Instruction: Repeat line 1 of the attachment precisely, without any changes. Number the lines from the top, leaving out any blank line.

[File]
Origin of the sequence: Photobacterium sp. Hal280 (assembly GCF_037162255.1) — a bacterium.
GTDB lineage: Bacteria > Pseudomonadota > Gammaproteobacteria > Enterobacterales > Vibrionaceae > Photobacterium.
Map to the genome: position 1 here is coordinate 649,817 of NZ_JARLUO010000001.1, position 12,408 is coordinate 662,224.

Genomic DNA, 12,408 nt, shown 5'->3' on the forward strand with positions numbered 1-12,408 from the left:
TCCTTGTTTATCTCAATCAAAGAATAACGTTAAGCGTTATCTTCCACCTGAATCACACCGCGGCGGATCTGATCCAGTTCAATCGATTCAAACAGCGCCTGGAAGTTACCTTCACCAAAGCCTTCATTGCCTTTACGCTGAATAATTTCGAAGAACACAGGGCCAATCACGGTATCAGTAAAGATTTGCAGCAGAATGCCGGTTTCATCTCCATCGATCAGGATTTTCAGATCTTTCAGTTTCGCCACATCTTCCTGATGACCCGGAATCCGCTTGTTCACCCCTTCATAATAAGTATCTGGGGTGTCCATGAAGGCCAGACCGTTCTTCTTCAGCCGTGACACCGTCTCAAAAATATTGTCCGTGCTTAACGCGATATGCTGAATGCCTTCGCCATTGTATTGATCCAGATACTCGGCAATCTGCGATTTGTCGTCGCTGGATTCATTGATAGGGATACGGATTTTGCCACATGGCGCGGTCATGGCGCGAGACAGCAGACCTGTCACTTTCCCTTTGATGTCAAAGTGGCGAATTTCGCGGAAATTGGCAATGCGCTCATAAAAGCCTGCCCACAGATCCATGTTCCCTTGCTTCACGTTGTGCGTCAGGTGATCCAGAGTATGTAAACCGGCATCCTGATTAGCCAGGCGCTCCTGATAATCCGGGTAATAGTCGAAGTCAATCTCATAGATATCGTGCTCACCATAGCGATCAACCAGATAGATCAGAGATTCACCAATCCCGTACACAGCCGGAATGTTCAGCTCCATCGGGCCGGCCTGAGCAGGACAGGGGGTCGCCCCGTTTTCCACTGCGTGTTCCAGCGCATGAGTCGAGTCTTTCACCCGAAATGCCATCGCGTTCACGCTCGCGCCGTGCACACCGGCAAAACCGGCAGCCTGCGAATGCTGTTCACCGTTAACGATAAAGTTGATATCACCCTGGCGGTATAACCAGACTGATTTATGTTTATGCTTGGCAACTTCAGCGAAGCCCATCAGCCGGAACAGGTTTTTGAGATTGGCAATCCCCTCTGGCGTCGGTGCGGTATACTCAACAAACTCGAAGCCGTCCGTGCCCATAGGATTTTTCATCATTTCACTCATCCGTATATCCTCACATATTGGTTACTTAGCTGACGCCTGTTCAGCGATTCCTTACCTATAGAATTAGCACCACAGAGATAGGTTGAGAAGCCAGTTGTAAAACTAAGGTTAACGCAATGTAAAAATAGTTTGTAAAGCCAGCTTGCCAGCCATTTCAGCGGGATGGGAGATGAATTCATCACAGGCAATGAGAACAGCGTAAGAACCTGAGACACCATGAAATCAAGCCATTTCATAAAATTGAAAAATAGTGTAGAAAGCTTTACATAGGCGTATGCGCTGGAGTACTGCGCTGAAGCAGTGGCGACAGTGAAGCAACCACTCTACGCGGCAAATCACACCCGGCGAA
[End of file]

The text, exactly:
Origin of the sequence: Photobacterium sp. Hal280 (assembly GCF_037162255.1) — a bacterium.